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The misconceptions of flooding

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In this guest blog Christina Worsley from not-for-profit environmental charity Newground CIC writes about people's misconceptions about flood risk and how people can better protect themselves.

At Newground I work with individuals, communities and businesses across Lancashire to help them to manage their flood risk. When working with people to advise them about being at risk of flooding, it’s amazing how many times I hear phrases like “I saw that flood on the television: it’s ok, that won’t happen to me!”

A staggering 1 in 6 people live in a flood risk area in the UK. Here are some of the common misconceptions about flooding and flood risk:

I live on a hill so I won’t flood...

Properties on a hill can still suffer flooding from surface water runoff, sewerage, groundwater and even a burst water pipe. I think every household should improve their individual flood resilience, just in case.

I've lived here 20 years and it's never flooded...

Just because an area hasn’t flooded in recent times doesn't mean it won’t flood. When Cockermouth flooded in 2005 and 2009 the previous flood event was 1966. Floods devastated Henley on Thames in 2014 and the previous flood event was 1947. Risk doesn’t decrease over time.

Cockermouth floods aerial 4
Cockermouth during the floods of 2009

That river that will never be high enough to flood me...

Rivers can often cope with large volumes of water, but extreme events are a reality, and it just takes one to cause flooding devastation in a community. For example, the river level at Ribchester, Lancashire is typically between 0.15m and 3.9m but the highest recorded river level is 5.34m. In Carlisle the typical level is 0.63m -3.45m and the highest recorded is 7.23m.

Carlisle 2005 Nicholson Footbridge Bridge during flooding

Flooding only happens in winter...

Flash floods can happen at any time of year. They can be severe in summer especially, when the ground is baked and hard and this increases the run off of water. Boscastle experienced severe flooding in August 2004 when very heavy rain fell from storms close to the village, causing two rivers to burst their banks. About two billion litres of water then rushed down the valley straight into Boscastle. Residents had little time to react. Cars were swept out to sea, buildings were badly damaged and people had to act quickly to survive. Fortunately, nobody died - thanks largely to a huge rescue operation involving helicopters - but there was millions of pounds worth of damage and lasting impacts on people of Boscastle.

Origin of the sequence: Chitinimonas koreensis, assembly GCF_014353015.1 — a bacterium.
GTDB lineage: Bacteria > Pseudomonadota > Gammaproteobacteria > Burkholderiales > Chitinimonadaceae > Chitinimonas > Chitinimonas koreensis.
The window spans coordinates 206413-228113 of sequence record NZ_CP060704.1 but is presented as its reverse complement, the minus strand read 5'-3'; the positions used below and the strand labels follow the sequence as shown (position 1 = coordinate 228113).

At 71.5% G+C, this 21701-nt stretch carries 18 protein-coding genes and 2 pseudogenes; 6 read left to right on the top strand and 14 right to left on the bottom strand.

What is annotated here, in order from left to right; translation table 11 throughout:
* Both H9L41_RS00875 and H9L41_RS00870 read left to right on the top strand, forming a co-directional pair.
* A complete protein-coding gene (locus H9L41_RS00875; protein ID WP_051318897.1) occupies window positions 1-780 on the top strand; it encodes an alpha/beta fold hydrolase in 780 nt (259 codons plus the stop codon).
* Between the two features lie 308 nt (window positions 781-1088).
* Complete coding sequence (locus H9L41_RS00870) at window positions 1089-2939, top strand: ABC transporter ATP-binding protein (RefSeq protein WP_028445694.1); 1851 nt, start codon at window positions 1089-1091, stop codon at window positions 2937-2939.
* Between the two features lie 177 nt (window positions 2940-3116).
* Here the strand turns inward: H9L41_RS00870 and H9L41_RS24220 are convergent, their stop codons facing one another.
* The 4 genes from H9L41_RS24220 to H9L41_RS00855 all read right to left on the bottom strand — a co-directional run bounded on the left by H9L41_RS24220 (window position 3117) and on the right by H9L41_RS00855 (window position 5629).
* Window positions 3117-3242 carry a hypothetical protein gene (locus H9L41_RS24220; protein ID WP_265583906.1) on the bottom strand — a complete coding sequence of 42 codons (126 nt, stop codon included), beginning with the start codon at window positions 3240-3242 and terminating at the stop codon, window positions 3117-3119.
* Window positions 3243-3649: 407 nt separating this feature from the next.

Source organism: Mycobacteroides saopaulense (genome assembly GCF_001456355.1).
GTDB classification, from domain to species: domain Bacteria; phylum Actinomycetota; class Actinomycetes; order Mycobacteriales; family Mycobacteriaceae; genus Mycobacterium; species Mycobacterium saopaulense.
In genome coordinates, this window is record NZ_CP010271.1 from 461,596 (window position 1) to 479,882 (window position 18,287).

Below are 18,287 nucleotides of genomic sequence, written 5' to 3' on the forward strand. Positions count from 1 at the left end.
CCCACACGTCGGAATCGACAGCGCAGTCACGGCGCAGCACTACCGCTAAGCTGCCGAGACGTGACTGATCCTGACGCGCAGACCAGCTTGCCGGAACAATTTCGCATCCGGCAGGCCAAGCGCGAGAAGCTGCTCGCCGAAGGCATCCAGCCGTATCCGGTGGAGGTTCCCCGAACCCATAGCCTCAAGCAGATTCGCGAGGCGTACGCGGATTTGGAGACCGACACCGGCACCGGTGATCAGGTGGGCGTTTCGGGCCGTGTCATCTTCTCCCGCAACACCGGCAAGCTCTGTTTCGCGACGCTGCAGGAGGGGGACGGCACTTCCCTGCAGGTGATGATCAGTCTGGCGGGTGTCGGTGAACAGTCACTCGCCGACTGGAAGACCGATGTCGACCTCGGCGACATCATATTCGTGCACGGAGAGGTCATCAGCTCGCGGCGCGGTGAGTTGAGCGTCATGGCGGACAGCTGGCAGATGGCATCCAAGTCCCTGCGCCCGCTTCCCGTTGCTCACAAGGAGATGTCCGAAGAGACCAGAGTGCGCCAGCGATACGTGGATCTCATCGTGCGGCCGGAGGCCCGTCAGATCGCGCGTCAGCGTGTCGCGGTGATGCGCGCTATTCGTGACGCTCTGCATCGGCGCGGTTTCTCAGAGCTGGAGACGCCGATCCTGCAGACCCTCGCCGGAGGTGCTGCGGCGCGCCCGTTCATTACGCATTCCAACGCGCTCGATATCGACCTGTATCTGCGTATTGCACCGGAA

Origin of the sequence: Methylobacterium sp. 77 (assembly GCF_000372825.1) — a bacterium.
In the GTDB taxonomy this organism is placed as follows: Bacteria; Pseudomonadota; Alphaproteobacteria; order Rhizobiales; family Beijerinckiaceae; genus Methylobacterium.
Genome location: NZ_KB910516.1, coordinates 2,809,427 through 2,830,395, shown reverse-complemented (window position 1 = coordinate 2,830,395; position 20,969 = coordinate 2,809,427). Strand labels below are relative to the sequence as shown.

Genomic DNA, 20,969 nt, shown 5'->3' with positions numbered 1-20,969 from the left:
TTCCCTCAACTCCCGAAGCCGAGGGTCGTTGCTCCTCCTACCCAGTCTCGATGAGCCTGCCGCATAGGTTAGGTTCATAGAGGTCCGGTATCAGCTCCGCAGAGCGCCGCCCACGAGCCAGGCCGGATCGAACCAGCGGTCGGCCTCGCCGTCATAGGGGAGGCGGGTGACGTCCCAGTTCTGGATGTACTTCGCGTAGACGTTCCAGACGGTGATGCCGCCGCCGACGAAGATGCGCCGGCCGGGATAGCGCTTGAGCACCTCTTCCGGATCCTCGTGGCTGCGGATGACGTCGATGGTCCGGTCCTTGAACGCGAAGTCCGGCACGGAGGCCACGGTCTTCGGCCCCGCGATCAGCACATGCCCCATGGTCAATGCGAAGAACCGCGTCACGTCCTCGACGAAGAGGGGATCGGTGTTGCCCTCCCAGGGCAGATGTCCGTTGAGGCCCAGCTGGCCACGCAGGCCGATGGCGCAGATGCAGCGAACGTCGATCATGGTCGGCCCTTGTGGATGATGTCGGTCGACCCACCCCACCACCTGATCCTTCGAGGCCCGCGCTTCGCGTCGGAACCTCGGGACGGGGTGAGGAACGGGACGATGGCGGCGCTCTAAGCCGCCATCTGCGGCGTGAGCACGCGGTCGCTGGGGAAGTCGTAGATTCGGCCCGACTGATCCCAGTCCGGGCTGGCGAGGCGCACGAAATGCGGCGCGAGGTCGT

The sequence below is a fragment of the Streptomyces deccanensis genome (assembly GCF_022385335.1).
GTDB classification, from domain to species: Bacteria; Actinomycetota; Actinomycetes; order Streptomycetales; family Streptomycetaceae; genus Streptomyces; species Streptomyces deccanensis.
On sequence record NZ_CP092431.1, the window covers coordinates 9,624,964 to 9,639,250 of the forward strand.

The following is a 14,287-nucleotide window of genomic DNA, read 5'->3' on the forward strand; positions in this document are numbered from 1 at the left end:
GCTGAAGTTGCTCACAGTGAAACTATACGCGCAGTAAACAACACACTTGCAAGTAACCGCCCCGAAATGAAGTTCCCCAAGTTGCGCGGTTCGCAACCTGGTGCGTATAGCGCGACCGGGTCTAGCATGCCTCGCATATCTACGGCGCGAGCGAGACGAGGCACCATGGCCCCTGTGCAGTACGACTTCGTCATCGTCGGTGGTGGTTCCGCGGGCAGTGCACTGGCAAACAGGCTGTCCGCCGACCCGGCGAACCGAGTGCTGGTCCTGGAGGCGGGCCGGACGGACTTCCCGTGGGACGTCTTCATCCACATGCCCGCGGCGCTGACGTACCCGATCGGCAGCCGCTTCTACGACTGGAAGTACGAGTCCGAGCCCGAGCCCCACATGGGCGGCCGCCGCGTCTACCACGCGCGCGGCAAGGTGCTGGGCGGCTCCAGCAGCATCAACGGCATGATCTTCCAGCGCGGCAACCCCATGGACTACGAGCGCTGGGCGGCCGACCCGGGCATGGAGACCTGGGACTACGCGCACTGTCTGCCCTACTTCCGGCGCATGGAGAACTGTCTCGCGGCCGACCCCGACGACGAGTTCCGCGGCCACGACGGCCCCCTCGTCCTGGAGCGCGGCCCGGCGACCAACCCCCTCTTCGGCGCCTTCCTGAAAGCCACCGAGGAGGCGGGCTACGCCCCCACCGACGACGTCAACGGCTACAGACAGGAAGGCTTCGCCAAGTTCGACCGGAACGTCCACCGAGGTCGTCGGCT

Still think you won’t flood?

It's important that everyone be prepared for flooding, so THINK BIG and ACT EARLY - you never know when a flood could happen to you. How can you be floodaware? There are lots of ways that home owners and businesses can increase their flood resilience. Here are a few simple ideas to get you started:

  • Create a flood plan: what would you do in an emergency? Would you know how to turn off your mains power and water? Where are your insurance documents? Do you have emergency phone numbers? All these questions and more can be thought about well in advance, and written in a simple plan. Having all that information in one place will really help you focus and prioritise your actions in the panic that a flood can cause.
  • Get involved in your community: when people come together in an emergency situation, it can really help those who are experiencing flooding. Having a community flood plan can mean a faster, more effective response. Have a look at the Environment Agency’s guide to getting started and speak to your neighbours.
  • Move what you can now: don’t wait for a flood to happen to start moving things. Keep precious and treasured items on high shelves or upstairs. Keep your insurance documents in a waterproof wallet somewhere they won’t get wet. If you’re a business consider what’s at ground level – things such as stock could be moved higher up. Some actions now could save you thousands of pounds worth of damage.
  • Check your insurance: make sure that you’re covered in case of a flood.

For more information on preparing for a flood, take a look at and click on Flooding Resources

If you’re worried about the risk of flooding to you or a vulnerable person check your flood risk and other information here:

Sign up for Flood Warnings here:

Alternatively you can call Floodline on: 0345 988 1188 or sign up for Facebook Flood alerts at:


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